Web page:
Original Ted movie poster

Ted movie poster

Everyone is familiar with Seth MacFarlane‘s antics, the man behind Family Guy, whose first directorial movie debut is in the form of a cute, cuddly teddy bear named Ted. Starring Mark Wahlberg as John, a 35 year old who received Ted as a gift when he was a child, wishes on a shooting star for Ted came to life. He does, experiences brief fame due to being a talking teddy bear and then things became normal for them. Ted grows up alongside John and before we know it, John is working in a car rental agency living with his talking teddy bear.

Don’t let the premise foundation fool, it sounds silly and it is. But after the initial, even purposely cheesy opening scenes, things immediately get down to business. The contrast between an almost family-friendly opening to a clearly R-Rated movie makes it all the more fantastic. Adding to that are the level of jokes that help to kick it off. Ted, voiced by MacFarlane, sounds exactly like Peter Griffin. That is pointed out and immediately, I can relax, because our minds have been read and addressed so I know that I can expect this movie to deliver what I want.

The story revolves around the relationship between Ted and his girlfriend of four years Lori (Mila Kuniz), who is looking for more in their relationship but feels that Ted is the obstacle to that. Essentially similar to the basis of last year’s The Muppets but obviously a very different take. This film’s jokes are crude – hilariously. Often needing a double-take to ask “did they just say that?” Using MacFarlane’s style of taking a joke much too far but not in the way that it is overdoing it and unwanted, more in essence of knowing it will be offensive and not pussy-footing around it.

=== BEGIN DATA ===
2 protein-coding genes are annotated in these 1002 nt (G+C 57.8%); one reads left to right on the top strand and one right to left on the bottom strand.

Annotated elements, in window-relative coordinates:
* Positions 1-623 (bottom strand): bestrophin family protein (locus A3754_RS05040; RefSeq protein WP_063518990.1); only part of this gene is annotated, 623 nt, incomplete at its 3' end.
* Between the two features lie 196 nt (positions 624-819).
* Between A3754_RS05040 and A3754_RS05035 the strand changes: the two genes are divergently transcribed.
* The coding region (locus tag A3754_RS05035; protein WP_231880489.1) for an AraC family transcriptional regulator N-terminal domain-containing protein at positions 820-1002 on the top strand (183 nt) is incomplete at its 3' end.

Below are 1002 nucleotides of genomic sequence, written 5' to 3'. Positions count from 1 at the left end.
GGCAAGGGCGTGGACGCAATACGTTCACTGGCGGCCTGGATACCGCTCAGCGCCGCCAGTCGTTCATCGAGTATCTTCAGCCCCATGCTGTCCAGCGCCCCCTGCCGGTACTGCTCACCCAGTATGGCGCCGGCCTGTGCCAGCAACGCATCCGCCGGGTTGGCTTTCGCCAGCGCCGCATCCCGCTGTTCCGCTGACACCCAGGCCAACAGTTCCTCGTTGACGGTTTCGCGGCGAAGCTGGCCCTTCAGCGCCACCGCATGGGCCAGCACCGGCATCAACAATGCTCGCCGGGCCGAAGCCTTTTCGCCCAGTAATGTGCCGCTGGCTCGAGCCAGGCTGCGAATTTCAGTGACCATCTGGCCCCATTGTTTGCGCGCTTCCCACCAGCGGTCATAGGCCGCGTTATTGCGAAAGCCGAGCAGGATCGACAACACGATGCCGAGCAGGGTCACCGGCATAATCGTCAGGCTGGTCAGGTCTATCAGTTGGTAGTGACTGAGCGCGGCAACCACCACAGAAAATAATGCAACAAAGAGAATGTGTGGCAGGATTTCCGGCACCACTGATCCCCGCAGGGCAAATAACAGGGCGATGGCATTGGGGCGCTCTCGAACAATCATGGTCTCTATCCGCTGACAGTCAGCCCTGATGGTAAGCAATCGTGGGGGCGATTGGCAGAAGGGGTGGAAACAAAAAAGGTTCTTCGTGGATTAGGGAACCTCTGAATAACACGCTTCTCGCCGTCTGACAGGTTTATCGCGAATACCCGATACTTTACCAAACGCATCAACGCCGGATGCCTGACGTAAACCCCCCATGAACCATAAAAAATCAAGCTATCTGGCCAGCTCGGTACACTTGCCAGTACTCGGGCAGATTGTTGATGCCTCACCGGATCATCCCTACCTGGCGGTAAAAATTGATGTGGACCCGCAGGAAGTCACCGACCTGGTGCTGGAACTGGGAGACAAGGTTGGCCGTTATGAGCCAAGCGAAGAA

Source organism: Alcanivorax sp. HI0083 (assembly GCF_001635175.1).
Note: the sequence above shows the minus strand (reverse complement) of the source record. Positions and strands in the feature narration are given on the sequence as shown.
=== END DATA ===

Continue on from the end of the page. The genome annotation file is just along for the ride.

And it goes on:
While the film relies a lot on the consistently crude jokes to keep it above and beyond most comedies, there are a lot of jokes that seem out of place because they re-occur too often or are simply too common in bro-flicks. Fart jokes, for instance, are recurring, and while not unexpected in a film of this type, they seem below the script. Almost too juvenile for a movie that takes its R-Rating seriously.

There are aspects of the overall storyline that almost distract from the main purpose of this film, to be raunchy and terribly hilarious, but the level of humour is surprisingly maintained for nearly the entire film, almost raising the bar for comedies of this type, but knowingly this may only be a one-off situation. Seth MacFarlane has a very distinct comedic style that may only work in sparing instances. Ted, being his first attempt at the big screen, is triumphant because it’s his first. Four stars

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